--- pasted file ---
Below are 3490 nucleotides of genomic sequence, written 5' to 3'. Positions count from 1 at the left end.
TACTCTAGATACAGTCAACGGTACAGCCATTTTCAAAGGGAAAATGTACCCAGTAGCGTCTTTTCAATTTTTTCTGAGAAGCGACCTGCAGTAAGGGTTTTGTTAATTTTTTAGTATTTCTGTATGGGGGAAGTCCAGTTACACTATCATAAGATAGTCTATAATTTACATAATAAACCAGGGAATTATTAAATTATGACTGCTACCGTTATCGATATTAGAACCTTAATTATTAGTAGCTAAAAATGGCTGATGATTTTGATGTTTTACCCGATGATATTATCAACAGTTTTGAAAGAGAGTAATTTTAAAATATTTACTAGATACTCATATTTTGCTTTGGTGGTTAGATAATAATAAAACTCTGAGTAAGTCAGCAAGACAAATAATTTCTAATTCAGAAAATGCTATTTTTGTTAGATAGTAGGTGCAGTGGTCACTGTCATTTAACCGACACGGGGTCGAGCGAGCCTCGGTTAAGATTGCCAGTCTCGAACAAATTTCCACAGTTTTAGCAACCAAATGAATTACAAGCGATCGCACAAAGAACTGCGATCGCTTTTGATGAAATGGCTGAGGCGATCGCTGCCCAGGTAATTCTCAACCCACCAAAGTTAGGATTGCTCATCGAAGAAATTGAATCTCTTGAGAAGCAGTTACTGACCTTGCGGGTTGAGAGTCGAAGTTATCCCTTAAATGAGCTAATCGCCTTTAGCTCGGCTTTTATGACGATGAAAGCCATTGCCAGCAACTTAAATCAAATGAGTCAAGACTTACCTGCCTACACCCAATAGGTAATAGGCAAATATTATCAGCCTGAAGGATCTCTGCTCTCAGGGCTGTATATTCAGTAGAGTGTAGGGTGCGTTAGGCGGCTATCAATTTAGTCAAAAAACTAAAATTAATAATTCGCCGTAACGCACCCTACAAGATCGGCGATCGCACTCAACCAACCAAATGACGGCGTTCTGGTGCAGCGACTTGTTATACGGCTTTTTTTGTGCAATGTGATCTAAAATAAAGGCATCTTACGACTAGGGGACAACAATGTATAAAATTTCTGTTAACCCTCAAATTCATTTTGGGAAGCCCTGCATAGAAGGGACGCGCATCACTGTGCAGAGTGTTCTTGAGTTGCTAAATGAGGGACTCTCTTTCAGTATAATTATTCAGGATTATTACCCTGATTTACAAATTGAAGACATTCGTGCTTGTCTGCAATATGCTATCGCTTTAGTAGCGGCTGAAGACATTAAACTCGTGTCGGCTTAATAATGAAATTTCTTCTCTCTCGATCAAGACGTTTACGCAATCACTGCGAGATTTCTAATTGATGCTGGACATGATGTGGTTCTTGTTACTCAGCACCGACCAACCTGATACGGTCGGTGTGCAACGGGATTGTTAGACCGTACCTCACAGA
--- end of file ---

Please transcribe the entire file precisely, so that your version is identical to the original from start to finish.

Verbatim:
Below are 3490 nucleotides of genomic sequence, written 5' to 3'. Positions count from 1 at the left end.
TACTCTAGATACAGTCAACGGTACAGCCATTTTCAAAGGGAAAATGTACCCAGTAGCGTCTTTTCAATTTTTTCTGAGAAGCGACCTGCAGTAAGGGTTTTGTTAATTTTTTAGTATTTCTGTATGGGGGAAGTCCAGTTACACTATCATAAGATAGTCTATAATTTACATAATAAACCAGGGAATTATTAAATTATGACTGCTACCGTTATCGATATTAGAACCTTAATTATTAGTAGCTAAAAATGGCTGATGATTTTGATGTTTTACCCGATGATATTATCAACAGTTTTGAAAGAGAGTAATTTTAAAATATTTACTAGATACTCATATTTTGCTTTGGTGGTTAGATAATAATAAAACTCTGAGTAAGTCAGCAAGACAAATAATTTCTAATTCAGAAAATGCTATTTTTGTTAGATAGTAGGTGCAGTGGTCACTGTCATTTAACCGACACGGGGTCGAGCGAGCCTCGGTTAAGATTGCCAGTCTCGAACAAATTTCCACAGTTTTAGCAACCAAATGAATTACAAGCGATCGCACAAAGAACTGCGATCGCTTTTGATGAAATGGCTGAGGCGATCGCTGCCCAGGTAATTCTCAACCCACCAAAGTTAGGATTGCTCATCGAAGAAATTGAATCTCTTGAGAAGCAGTTACTGACCTTGCGGGTTGAGAGTCGAAGTTATCCCTTAAATGAGCTAATCGCCTTTAGCTCGGCTTTTATGACGATGAAAGCCATTGCCAGCAACTTAAATCAAATGAGTCAAGACTTACCTGCCTACACCCAATAGGTAATAGGCAAATATTATCAGCCTGAAGGATCTCTGCTCTCAGGGCTGTATATTCAGTAGAGTGTAGGGTGCGTTAGGCGGCTATCAATTTAGTCAAAAAACTAAAATTAATAATTCGCCGTAACGCACCCTACAAGATCGGCGATCGCACTCAACCAACCAAATGACGGCGTTCTGGTGCAGCGACTTGTTATACGGCTTTTTTTGTGCAATGTGATCTAAAATAAAGGCATCTTACGACTAGGGGACAACAATGTATAAAATTTCTGTTAACCCTCAAATTCATTTTGGGAAGCCCTGCATAGAAGGGACGCGCATCACTGTGCAGAGTGTTCTTGAGTTGCTAAATGAGGGACTCTCTTTCAGTATAATTATTCAGGATTATTACCCTGATTTACAAATTGAAGACATTCGTGCTTGTCTGCAATATGCTATCGCTTTAGTAGCGGCTGAAGACATTAAACTCGTGTCGGCTTAATAATGAAATTTCTTCTCTCTCGATCAAGACGTTTACGCAATCACTGCGAGATTTCTAATTGATGCTGGACATGATGTGGTTCTTGTTACTCAGCACCGACCAACCTGATACGGTCGGTGTGCAACGGGATTGTTAGACCGTACCTCACAGA